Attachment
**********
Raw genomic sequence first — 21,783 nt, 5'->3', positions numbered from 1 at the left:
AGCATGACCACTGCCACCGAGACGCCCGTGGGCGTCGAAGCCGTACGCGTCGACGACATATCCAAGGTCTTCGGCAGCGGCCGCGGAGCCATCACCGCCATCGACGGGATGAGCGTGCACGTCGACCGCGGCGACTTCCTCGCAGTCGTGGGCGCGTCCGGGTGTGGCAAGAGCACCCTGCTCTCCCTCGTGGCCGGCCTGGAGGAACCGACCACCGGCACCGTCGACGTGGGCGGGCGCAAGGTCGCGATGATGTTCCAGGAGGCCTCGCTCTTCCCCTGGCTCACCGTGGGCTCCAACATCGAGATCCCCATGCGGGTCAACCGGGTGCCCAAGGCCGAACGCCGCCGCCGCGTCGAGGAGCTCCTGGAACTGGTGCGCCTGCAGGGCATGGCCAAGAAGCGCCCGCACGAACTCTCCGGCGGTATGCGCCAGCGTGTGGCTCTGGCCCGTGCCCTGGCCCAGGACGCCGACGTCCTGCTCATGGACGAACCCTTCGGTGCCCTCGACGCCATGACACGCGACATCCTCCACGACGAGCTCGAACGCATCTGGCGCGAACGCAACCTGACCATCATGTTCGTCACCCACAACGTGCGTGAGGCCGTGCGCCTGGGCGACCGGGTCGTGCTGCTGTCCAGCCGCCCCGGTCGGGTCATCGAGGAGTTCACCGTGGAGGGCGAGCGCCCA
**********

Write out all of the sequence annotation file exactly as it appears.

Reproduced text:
Raw genomic sequence first — 21,783 nt, 5'->3', positions numbered from 1 at the left:
AGCATGACCACTGCCACCGAGACGCCCGTGGGCGTCGAAGCCGTACGCGTCGACGACATATCCAAGGTCTTCGGCAGCGGCCGCGGAGCCATCACCGCCATCGACGGGATGAGCGTGCACGTCGACCGCGGCGACTTCCTCGCAGTCGTGGGCGCGTCCGGGTGTGGCAAGAGCACCCTGCTCTCCCTCGTGGCCGGCCTGGAGGAACCGACCACCGGCACCGTCGACGTGGGCGGGCGCAAGGTCGCGATGATGTTCCAGGAGGCCTCGCTCTTCCCCTGGCTCACCGTGGGCTCCAACATCGAGATCCCCATGCGGGTCAACCGGGTGCCCAAGGCCGAACGCCGCCGCCGCGTCGAGGAGCTCCTGGAACTGGTGCGCCTGCAGGGCATGGCCAAGAAGCGCCCGCACGAACTCTCCGGCGGTATGCGCCAGCGTGTGGCTCTGGCCCGTGCCCTGGCCCAGGACGCCGACGTCCTGCTCATGGACGAACCCTTCGGTGCCCTCGACGCCATGACACGCGACATCCTCCACGACGAGCTCGAACGCATCTGGCGCGAACGCAACCTGACCATCATGTTCGTCACCCACAACGTGCGTGAGGCCGTGCGCCTGGGCGACCGGGTCGTGCTGCTGTCCAGCCGCCCCGGTCGGGTCATCGAGGAGTTCACCGTGGAGGGCGAGCGCCCA